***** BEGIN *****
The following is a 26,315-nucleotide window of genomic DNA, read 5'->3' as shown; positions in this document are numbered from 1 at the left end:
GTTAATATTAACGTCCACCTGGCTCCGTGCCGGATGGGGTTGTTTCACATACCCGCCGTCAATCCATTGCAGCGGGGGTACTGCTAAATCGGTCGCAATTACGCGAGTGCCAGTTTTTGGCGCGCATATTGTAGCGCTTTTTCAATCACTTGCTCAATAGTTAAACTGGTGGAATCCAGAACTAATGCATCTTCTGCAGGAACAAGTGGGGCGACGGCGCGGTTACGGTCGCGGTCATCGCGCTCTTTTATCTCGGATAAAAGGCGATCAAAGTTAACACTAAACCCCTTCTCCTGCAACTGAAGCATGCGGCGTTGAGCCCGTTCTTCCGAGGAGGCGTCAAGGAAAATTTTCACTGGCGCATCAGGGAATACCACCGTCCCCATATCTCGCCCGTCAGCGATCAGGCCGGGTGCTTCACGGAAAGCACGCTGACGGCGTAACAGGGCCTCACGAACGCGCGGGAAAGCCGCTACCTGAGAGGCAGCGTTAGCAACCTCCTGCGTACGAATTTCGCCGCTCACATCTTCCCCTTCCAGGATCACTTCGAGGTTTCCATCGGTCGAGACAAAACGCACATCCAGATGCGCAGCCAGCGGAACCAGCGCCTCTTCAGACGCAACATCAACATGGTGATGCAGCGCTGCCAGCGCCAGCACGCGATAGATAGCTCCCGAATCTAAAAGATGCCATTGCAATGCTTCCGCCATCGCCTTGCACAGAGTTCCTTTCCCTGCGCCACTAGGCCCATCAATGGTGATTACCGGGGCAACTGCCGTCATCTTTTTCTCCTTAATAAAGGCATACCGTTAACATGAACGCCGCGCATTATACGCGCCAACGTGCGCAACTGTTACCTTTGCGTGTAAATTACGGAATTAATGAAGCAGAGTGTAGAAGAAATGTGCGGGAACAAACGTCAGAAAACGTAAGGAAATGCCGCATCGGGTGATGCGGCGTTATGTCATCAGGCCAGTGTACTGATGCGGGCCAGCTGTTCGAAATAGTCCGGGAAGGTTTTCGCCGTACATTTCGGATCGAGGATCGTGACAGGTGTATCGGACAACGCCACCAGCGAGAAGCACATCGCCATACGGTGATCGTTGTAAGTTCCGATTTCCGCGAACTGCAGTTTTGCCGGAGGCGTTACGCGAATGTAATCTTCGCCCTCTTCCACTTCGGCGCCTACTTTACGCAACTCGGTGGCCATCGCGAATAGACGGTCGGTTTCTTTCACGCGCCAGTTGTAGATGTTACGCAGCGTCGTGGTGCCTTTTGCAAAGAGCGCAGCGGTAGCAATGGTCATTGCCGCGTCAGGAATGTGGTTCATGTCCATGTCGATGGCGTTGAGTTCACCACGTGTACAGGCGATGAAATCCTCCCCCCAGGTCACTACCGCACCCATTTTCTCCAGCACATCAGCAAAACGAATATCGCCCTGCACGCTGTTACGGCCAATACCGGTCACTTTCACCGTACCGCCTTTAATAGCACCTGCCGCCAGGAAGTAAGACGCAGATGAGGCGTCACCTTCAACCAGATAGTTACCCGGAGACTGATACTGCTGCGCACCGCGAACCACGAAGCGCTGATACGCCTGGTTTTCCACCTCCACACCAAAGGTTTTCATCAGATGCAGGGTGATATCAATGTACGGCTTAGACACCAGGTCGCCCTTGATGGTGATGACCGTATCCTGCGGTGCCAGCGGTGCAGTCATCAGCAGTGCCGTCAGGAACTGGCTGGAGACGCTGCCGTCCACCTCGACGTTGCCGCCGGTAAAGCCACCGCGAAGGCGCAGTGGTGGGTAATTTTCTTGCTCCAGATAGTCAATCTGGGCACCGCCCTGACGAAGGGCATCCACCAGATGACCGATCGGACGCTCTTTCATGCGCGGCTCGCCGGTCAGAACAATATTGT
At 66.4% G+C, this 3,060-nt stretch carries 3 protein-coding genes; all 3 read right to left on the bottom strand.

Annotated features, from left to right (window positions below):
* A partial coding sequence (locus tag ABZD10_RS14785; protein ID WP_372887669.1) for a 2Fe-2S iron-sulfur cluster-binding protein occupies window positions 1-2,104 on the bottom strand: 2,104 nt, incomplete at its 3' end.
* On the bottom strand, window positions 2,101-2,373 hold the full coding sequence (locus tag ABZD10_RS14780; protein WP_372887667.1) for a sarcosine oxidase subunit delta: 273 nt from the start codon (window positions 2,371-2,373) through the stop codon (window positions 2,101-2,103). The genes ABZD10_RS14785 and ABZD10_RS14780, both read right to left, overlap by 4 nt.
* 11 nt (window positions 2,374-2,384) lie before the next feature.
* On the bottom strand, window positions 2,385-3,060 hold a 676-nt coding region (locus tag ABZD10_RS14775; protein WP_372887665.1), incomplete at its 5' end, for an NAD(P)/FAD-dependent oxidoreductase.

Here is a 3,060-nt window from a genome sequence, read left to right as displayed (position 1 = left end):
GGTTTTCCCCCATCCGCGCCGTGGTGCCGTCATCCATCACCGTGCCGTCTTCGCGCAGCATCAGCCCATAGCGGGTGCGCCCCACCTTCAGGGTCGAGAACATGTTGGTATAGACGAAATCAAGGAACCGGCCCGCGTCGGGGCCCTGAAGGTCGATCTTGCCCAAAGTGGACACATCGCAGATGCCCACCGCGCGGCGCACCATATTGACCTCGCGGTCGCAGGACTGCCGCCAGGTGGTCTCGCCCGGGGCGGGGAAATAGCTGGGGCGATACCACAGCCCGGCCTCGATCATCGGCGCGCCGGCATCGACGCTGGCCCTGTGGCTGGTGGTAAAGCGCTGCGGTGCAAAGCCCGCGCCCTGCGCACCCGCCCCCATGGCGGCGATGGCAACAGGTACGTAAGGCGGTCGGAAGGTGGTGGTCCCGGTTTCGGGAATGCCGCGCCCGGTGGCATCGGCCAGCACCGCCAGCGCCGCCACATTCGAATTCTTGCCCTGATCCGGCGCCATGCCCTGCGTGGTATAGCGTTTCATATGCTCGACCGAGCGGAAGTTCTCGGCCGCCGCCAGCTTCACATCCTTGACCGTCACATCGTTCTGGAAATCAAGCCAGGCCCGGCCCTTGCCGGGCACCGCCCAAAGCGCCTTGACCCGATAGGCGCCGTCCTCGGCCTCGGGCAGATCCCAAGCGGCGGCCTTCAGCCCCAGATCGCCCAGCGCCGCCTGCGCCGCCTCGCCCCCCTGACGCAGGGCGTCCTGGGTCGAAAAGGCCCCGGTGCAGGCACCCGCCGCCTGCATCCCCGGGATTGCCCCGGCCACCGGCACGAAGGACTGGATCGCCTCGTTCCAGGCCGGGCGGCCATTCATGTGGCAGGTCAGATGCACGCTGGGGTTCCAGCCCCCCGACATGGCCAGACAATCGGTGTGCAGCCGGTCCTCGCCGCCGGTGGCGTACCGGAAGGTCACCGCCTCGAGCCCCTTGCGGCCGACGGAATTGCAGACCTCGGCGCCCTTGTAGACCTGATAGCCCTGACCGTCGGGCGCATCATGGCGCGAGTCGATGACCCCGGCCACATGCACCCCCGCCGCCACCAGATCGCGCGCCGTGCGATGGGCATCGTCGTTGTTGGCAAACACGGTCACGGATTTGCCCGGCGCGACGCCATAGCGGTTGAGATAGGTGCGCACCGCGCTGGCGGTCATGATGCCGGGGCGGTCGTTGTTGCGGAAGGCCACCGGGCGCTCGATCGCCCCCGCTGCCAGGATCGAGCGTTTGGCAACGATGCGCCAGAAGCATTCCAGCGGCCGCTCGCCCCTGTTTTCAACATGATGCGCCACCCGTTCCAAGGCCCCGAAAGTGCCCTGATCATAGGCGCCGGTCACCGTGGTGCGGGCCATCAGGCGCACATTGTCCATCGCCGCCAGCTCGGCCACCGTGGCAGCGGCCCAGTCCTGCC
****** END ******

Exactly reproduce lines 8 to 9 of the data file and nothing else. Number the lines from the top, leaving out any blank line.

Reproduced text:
* On the bottom strand, window positions 2,385-3,060 hold a 676-nt coding region (locus tag ABZD10_RS14775; protein WP_372887665.1), incomplete at its 5' end, for an NAD(P)/FAD-dependent oxidoreductase.

Here is a 3,060-nt window from a genome sequence, read left to right as displayed (position 1 = left end):